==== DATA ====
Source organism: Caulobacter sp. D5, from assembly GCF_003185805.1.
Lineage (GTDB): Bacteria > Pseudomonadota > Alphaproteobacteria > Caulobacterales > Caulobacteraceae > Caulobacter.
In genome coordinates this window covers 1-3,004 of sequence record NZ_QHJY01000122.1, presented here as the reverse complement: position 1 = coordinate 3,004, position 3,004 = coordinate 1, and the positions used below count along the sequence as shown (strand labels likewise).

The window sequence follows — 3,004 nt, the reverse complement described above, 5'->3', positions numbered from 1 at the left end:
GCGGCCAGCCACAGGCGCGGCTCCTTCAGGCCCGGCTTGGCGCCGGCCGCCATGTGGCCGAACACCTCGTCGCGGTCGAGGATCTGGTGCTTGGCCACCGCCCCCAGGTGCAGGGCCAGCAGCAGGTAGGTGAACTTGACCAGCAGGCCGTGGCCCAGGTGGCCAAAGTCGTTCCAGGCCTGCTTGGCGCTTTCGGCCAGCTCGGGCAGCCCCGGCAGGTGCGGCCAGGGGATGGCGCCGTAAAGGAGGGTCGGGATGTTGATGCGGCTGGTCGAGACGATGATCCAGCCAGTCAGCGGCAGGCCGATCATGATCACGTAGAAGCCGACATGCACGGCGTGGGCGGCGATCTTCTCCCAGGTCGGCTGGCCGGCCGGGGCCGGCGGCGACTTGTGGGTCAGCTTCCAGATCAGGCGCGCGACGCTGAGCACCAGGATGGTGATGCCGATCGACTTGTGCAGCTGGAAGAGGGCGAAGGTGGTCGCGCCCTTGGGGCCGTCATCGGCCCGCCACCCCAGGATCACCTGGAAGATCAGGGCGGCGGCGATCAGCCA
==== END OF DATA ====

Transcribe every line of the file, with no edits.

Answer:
Source organism: Caulobacter sp. D5, from assembly GCF_003185805.1.
Lineage (GTDB): Bacteria > Pseudomonadota > Alphaproteobacteria > Caulobacterales > Caulobacteraceae > Caulobacter.
In genome coordinates this window covers 1-3,004 of sequence record NZ_QHJY01000122.1, presented here as the reverse complement: position 1 = coordinate 3,004, position 3,004 = coordinate 1, and the positions used below count along the sequence as shown (strand labels likewise).

The window sequence follows — 3,004 nt, the reverse complement described above, 5'->3', positions numbered from 1 at the left end:
GCGGCCAGCCACAGGCGCGGCTCCTTCAGGCCCGGCTTGGCGCCGGCCGCCATGTGGCCGAACACCTCGTCGCGGTCGAGGATCTGGTGCTTGGCCACCGCCCCCAGGTGCAGGGCCAGCAGCAGGTAGGTGAACTTGACCAGCAGGCCGTGGCCCAGGTGGCCAAAGTCGTTCCAGGCCTGCTTGGCGCTTTCGGCCAGCTCGGGCAGCCCCGGCAGGTGCGGCCAGGGGATGGCGCCGTAAAGGAGGGTCGGGATGTTGATGCGGCTGGTCGAGACGATGATCCAGCCAGTCAGCGGCAGGCCGATCATGATCACGTAGAAGCCGACATGCACGGCGTGGGCGGCGATCTTCTCCCAGGTCGGCTGGCCGGCCGGGGCCGGCGGCGACTTGTGGGTCAGCTTCCAGATCAGGCGCGCGACGCTGAGCACCAGGATGGTGATGCCGATCGACTTGTGCAGCTGGAAGAGGGCGAAGGTGGTCGCGCCCTTGGGGCCGTCATCGGCCCGCCACCCCAGGATCACCTGGAAGATCAGGGCGGCGGCGATCAGCCA